International forces searching for a British man abducted three days ago in western Afghanistan found a body Saturday that they believe is his, British officials said.
Authorities were investigating how and when David Addison died, according to a statement issued by Kim Howells, a British Foreign Office official.
"The family are very distressed and upset to learn of David's death. David was a very loving husband and father, and he will be sorely missed," Howells said.
Earlier in the week, a purported Taliban spokesman, Abdul Latif Hakimi, asserted responsibility for Addison's kidnapping on behalf of the group. He said at the time that Addison was slightly injured in the hand when he was ambushed and that a Taliban council, or shura, would decide what would happen to him. The whereabouts of Addison's interpreter, an Afghan, remained unknown.
Howells condemned the Taliban for the kidnapping and killing.
Addison and his interpreter were seized by gunmen in western Farah province Wednesday while traveling in a convoy along a major road linking Kandahar with the western city of Herat. Three Afghan police officers guarding the convoy were killed in the ensuing firefight, and one of the gunmen was arrested, according to Afghan officials quoted by news services.
British authorities have declined to release Addison's age, profession or reason for being in Afghanistan, citing his family's request for privacy. Afghan officials have alternately described Addison as an engineer working on a road construction project, the employee of a security company guarding construction crews and a truck driver.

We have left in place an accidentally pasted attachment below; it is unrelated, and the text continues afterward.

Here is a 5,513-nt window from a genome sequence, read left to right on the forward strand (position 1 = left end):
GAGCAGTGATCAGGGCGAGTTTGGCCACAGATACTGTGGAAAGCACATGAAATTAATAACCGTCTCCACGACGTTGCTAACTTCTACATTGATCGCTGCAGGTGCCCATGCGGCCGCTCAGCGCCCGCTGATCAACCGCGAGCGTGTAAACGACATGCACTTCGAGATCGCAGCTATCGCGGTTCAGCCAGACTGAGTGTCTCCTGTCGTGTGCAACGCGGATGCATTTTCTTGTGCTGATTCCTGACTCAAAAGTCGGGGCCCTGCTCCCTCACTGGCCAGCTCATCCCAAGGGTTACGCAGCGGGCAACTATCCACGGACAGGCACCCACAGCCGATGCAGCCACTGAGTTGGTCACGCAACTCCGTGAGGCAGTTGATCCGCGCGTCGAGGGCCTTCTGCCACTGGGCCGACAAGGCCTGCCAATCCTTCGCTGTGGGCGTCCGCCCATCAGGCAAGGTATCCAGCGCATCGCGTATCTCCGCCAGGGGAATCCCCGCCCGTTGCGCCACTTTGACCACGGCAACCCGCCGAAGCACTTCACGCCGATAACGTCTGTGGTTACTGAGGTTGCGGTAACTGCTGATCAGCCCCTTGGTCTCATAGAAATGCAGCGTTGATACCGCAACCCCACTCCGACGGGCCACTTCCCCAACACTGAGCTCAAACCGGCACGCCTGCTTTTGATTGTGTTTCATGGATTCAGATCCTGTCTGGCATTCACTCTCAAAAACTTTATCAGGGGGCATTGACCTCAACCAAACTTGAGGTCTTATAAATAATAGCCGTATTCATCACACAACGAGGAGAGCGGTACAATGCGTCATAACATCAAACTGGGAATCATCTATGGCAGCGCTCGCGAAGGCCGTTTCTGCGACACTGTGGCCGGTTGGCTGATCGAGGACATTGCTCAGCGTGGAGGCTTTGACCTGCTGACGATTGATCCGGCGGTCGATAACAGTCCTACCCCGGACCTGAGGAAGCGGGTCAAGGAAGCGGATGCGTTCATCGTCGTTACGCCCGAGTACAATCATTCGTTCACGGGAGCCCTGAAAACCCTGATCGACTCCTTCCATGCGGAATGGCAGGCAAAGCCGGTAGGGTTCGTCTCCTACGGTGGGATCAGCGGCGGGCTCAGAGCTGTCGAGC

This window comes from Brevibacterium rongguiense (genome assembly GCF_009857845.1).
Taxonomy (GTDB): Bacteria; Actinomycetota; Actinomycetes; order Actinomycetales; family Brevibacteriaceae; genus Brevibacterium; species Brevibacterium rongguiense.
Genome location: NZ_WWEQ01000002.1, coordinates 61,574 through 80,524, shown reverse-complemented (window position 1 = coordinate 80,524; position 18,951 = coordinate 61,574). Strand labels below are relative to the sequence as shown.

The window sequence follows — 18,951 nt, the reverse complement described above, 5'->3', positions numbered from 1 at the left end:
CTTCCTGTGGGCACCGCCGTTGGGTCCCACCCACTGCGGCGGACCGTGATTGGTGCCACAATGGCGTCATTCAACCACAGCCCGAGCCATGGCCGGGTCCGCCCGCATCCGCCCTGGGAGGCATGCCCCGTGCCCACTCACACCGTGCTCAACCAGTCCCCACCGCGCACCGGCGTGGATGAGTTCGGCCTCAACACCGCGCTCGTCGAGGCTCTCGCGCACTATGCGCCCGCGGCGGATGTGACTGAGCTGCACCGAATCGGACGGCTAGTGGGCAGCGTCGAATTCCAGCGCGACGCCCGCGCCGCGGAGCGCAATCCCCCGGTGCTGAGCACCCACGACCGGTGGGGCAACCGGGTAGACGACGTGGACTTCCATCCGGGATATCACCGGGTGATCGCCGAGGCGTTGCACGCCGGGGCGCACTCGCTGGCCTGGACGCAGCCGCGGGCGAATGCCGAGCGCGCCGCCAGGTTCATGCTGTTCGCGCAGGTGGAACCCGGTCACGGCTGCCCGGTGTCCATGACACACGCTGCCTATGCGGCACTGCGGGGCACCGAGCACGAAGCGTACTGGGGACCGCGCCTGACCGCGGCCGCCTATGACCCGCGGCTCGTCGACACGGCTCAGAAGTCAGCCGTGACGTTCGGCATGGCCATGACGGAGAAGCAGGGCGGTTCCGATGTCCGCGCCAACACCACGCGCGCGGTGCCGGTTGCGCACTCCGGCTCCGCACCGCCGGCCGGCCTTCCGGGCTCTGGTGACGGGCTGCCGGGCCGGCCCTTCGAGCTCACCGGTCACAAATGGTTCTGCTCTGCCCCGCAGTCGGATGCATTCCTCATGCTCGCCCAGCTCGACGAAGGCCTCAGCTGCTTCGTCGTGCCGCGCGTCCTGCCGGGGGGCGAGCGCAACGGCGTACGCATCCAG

The discovery of the body came as fighters continued their campaign of almost daily attacks. On Saturday, fighters ambushed and kidnapped a district government chief, a candidate in upcoming parliamentary elections and three other people in the southern province of Kandahar, according to news services.
Hakimi said the Taliban kidnapped the five people but that they had been killed, according to the Afghan Islamic Press, a news agency based in Pakistan. In the past, however, Hakimi's claims have often proved untrue or exaggerated.
The insurgents are apparently intent on disrupting the elections, scheduled for Sept. 18. More than 1,100 people have been killed in recent weeks, including four candidates and four election workers, although it is unclear whether the Taliban was responsible in each case.
Also Saturday, Afghan and Japanese authorities announced that dental records revealed that two bodies found this week between Kandahar and the Pakistani border were those of two Japanese tourists missing since Aug. 8, news services reported. Jun Fukusho, 44, and Shinobu Hasegawa, 30, both junior high school teachers, had been shot in the head several weeks ago, officials said. It was not clear who was responsible.